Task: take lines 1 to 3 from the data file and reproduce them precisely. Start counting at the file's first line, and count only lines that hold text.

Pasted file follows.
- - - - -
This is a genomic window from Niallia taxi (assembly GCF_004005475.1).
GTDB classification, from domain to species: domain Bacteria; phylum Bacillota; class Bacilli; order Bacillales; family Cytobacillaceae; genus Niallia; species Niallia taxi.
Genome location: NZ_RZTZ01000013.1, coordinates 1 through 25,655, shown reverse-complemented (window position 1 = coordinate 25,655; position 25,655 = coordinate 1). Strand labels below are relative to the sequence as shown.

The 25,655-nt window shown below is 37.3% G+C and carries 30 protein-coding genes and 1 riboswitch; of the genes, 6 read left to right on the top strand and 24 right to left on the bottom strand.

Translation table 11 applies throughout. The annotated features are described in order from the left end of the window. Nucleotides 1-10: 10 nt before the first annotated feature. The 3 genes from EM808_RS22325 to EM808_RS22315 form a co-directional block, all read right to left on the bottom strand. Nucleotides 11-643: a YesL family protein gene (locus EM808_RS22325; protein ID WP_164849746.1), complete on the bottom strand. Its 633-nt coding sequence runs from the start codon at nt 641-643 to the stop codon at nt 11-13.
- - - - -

This is a genomic window from Niallia taxi (assembly GCF_004005475.1).
GTDB classification, from domain to species: domain Bacteria; phylum Bacillota; class Bacilli; order Bacillales; family Cytobacillaceae; genus Niallia; species Niallia taxi.
Genome location: NZ_RZTZ01000013.1, coordinates 1 through 25,655, shown reverse-complemented (window position 1 = coordinate 25,655; position 25,655 = coordinate 1). Strand labels below are relative to the sequence as shown.